GMC Savana 1500 Repair and Maintenance
A guide to problems, costs, maintenance and repair for your GMC Savana 1500
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GMC Savana 1500 ProblemsTail Light Wiring in Cargo Area May be Damaged
The tail light wiring harness in the cargo area is not protected very well. As a result it may become damaged due to normal wear a tear. This damage can causing some or all of the rear lights to stop working.
Vehicles equipped whit a 4 speed automatic transmission may develop a harsh 1-2 shift and/or illumination of the Check Engine Light with code P1870 stored. This can be caused by wear of the bore for the TCC isolator and regulator valves in the valve body. This condition does not commonly occur until the transmission reaches normal operating temperature. If the valve body is worn, replacement will be necessary to correct this concern.
One or both secondary air injection check valves may become restricted causing poor air flow resulting in illumination of the Check Engine Light. It is often recommend to replace both check valves even if a fault code is set for only one bank of cylinders. Replacing only one valve may result in a return trip to the repair shop.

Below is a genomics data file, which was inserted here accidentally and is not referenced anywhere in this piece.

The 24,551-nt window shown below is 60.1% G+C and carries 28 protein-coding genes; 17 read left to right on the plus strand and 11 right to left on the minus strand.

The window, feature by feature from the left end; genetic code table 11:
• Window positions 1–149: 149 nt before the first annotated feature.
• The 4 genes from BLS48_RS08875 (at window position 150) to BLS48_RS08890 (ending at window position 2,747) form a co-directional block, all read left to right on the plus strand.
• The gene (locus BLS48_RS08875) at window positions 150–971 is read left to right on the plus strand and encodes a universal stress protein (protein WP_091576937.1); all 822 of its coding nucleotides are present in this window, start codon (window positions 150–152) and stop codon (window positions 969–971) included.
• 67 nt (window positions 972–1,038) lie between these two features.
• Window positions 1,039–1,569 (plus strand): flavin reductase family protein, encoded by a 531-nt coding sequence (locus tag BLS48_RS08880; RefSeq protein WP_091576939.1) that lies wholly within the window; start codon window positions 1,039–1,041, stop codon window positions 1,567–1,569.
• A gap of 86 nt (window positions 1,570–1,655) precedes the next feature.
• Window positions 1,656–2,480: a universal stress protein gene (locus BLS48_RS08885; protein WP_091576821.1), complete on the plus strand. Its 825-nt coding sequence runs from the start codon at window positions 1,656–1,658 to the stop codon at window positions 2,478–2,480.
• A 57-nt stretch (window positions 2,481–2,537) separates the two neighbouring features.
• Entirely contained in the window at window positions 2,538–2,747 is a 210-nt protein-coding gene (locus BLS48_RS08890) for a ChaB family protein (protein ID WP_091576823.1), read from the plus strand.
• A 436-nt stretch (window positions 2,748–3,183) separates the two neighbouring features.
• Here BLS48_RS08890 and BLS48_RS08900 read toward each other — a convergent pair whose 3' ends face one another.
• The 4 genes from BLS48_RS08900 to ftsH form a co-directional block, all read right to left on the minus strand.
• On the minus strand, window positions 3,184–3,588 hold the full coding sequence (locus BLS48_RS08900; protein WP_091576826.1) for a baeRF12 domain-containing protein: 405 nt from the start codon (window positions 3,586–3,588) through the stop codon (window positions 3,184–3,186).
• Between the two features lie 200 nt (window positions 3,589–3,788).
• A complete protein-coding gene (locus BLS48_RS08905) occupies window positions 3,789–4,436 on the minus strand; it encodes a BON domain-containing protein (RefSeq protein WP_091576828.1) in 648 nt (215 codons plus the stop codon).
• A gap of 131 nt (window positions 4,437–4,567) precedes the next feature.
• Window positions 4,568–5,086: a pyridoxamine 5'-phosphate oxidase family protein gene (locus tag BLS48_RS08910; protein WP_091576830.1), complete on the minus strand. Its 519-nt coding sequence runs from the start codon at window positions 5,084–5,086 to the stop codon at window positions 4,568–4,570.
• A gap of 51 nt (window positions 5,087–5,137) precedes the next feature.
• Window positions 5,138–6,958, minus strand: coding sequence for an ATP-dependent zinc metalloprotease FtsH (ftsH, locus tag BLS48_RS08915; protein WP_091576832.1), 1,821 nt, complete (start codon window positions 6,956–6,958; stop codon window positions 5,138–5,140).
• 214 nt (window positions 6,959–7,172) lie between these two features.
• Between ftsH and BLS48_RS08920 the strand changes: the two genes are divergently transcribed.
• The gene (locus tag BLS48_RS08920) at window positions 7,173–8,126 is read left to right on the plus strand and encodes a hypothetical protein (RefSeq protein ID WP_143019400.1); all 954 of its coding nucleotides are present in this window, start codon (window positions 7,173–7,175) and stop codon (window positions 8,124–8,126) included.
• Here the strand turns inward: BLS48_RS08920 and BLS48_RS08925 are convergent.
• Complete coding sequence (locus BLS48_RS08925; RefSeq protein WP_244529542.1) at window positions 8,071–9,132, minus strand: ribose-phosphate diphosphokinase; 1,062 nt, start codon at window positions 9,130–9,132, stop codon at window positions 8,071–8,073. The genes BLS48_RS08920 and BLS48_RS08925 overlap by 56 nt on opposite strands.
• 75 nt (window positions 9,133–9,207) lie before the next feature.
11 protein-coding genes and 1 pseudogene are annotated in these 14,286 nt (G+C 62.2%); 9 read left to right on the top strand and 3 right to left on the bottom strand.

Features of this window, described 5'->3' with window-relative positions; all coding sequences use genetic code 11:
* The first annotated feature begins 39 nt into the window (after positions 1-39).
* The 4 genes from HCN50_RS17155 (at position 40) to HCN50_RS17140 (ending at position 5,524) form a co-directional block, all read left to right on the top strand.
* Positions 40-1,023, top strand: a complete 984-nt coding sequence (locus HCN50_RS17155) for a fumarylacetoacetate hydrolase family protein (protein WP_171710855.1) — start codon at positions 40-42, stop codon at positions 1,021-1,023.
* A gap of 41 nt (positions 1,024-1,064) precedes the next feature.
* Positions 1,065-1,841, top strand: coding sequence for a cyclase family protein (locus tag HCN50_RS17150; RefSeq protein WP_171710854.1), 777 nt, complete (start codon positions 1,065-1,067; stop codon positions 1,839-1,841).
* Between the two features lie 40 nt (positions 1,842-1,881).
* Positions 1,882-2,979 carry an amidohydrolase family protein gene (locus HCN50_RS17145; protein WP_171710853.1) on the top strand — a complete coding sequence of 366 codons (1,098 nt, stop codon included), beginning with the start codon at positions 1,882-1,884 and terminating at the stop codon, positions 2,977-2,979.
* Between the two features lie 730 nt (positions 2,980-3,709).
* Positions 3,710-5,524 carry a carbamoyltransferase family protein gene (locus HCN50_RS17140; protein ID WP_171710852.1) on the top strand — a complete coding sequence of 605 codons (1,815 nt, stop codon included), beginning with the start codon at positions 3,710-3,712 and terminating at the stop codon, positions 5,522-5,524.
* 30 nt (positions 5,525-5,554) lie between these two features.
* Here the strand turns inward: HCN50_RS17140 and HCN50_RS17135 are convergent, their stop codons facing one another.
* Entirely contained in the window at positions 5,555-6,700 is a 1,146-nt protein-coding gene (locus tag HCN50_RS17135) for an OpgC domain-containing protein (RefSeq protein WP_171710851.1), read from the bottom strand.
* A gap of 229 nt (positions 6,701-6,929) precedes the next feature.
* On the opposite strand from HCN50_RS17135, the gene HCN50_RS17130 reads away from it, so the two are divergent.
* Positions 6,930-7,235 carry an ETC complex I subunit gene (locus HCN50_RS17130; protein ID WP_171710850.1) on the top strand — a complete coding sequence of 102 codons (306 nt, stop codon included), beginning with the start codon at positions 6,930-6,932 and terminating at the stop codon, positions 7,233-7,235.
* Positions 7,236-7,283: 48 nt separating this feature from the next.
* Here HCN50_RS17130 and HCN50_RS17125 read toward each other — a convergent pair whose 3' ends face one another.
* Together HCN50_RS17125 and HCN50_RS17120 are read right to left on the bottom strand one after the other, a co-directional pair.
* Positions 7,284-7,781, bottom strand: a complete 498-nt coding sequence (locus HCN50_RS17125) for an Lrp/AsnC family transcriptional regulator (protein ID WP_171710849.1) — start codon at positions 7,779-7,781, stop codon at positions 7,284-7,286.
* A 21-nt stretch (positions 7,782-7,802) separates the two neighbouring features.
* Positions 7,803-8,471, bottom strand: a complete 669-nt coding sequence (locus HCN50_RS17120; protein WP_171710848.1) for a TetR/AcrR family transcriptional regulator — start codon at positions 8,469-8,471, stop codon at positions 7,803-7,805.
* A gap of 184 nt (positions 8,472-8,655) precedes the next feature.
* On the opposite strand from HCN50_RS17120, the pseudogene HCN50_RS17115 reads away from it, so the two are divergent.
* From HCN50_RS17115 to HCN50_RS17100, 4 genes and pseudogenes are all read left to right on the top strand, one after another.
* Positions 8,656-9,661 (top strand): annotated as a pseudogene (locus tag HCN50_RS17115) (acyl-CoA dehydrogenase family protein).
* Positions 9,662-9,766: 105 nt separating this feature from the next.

GMC Savana 1500 Questionsheater will not work (1 answer)
Turns over about 30-40 times than fires once but won't start. Won't even fire on starting fluid.
Happens intermittently. Suddenly no air flow from any vents. No heat or AC.
GMC Savana 1500 RecallsEngine Stalls From Electrical Module Short
The chassis electrical module can short due to internal contamination. This can result in the vehicle stalling. Dealers will replace the chassis electronic module free of charge to resolve the concern.
Certain vehicles equipped to run on compressed natural gas are being recalled because the high pressure natural gas regulator could develop a leak, increasing the risk of a fire or explosion. Dealers will replace the natural gas regulator to correct this concern.
Certain vehicles are being recalled because if a crash were to occur not requiring deployment of the front airbags, the head of an unbelted front seat passenger could hit the instrument panel, resulting in personal injury because the panel may not sufficiently absorb the impact. As of this writing, General Motors is still working on a remedy for this concern.